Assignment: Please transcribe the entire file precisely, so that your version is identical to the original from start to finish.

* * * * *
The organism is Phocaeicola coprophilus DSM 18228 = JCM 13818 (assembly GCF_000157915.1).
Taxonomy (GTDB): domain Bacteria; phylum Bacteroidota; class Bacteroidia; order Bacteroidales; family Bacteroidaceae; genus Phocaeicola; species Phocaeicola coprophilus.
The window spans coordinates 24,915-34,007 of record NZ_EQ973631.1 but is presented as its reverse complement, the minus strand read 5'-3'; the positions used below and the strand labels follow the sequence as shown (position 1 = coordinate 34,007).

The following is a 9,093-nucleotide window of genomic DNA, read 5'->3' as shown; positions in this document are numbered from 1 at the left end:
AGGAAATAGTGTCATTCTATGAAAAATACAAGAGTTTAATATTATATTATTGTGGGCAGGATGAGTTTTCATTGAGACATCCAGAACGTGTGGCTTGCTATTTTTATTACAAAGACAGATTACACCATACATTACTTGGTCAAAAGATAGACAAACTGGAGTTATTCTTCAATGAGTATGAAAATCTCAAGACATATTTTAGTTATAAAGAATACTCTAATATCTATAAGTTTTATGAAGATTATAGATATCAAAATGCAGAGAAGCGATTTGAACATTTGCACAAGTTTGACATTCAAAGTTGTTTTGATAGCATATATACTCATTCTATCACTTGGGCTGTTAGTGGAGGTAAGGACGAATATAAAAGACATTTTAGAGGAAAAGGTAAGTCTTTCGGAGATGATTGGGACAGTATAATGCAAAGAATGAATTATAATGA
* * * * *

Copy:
The organism is Phocaeicola coprophilus DSM 18228 = JCM 13818 (assembly GCF_000157915.1).
Taxonomy (GTDB): domain Bacteria; phylum Bacteroidota; class Bacteroidia; order Bacteroidales; family Bacteroidaceae; genus Phocaeicola; species Phocaeicola coprophilus.
The window spans coordinates 24,915-34,007 of record NZ_EQ973631.1 but is presented as its reverse complement, the minus strand read 5'-3'; the positions used below and the strand labels follow the sequence as shown (position 1 = coordinate 34,007).

The following is a 9,093-nucleotide window of genomic DNA, read 5'->3' as shown; positions in this document are numbered from 1 at the left end:
AGGAAATAGTGTCATTCTATGAAAAATACAAGAGTTTAATATTATATTATTGTGGGCAGGATGAGTTTTCATTGAGACATCCAGAACGTGTGGCTTGCTATTTTTATTACAAAGACAGATTACACCATACATTACTTGGTCAAAAGATAGACAAACTGGAGTTATTCTTCAATGAGTATGAAAATCTCAAGACATATTTTAGTTATAAAGAATACTCTAATATCTATAAGTTTTATGAAGATTATAGATATCAAAATGCAGAGAAGCGATTTGAACATTTGCACAAGTTTGACATTCAAAGTTGTTTTGATAGCATATATACTCATTCTATCACTTGGGCTGTTAGTGGAGGTAAGGACGAATATAAAAGACATTTTAGAGGAAAAGGTAAGTCTTTCGGAGATGATTGGGACAGTATAATGCAAAGAATGAATTATAATGA